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J Biol Rhythms. 2013 Jun;28(3):171-82. doi: 10.1177/0748730413489797.

Accelerated degradation of perS protein provides insight into light-mediated phase shifting.

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Brandeis University, Waltham, MA 02454, USA.


Phase resetting by light is an important feature of circadian rhythms, and the current Drosophila model focuses on light-mediated degradation of the clock protein TIMELESS (TIM). PERIOD (PER) is the binding partner of TIM and a major repressor of the molecular clock, but direct evidence of PER in phase resetting is lacking. Because light sensitivity of the per(S) short period mutant strain is strongly enhanced compared with wild-type strains, we assayed the importance of PER degradation for light-induced phase shifting. The per(S) protein (PERS) is markedly less stable than wild-type PER, in tissue culture and in flies, and PERS as well as PER is stabilized by TIM in both systems. Consistent with this finding, light-induced TIM degradation appears to trigger PER degradation. Moreover, TIM degradation is similar in the clock neurons of both strains, suggesting that it is not strongly affected by PERS and does not dictate the difference in the light response. In contrast, there is a dramatic quantitative difference between PER and PERS degradation in these neurons, indicating that PER degradation dictates the enhanced amplitude of the light-induced phase response. The data indicate that TIM inhibits PER degradation and that PER degradation follows light-mediated TIM degradation within circadian neurons; PER degradation then dictates qualitative as well as quantitative features of light-mediated phase-resetting.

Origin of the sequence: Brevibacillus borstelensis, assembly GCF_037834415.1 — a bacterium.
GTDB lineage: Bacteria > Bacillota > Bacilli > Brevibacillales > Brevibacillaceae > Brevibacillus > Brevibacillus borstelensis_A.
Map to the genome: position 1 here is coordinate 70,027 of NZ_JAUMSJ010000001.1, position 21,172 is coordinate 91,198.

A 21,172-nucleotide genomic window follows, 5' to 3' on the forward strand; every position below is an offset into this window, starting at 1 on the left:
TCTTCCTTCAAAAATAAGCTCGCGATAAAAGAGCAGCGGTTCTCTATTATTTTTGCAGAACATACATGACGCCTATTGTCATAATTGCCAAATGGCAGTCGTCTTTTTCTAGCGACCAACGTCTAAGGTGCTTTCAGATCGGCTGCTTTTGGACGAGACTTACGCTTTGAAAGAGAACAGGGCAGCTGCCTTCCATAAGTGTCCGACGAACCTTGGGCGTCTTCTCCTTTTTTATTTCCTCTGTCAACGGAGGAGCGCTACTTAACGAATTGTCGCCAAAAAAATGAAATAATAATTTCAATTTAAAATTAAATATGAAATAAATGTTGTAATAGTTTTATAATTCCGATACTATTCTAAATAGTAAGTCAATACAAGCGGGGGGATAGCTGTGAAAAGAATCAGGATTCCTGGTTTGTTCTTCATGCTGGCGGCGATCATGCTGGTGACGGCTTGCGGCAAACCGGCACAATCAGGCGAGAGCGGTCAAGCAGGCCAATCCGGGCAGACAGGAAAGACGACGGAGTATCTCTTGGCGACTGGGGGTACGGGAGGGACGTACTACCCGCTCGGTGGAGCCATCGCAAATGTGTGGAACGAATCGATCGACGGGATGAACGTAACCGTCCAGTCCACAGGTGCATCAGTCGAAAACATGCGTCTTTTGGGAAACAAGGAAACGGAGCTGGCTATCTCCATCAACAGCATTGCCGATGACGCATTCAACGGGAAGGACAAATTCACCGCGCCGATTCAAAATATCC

PERIOD; TIMELESS; circadian clock; degradation; light-mediated; phase shift

[Indexed for MEDLINE]

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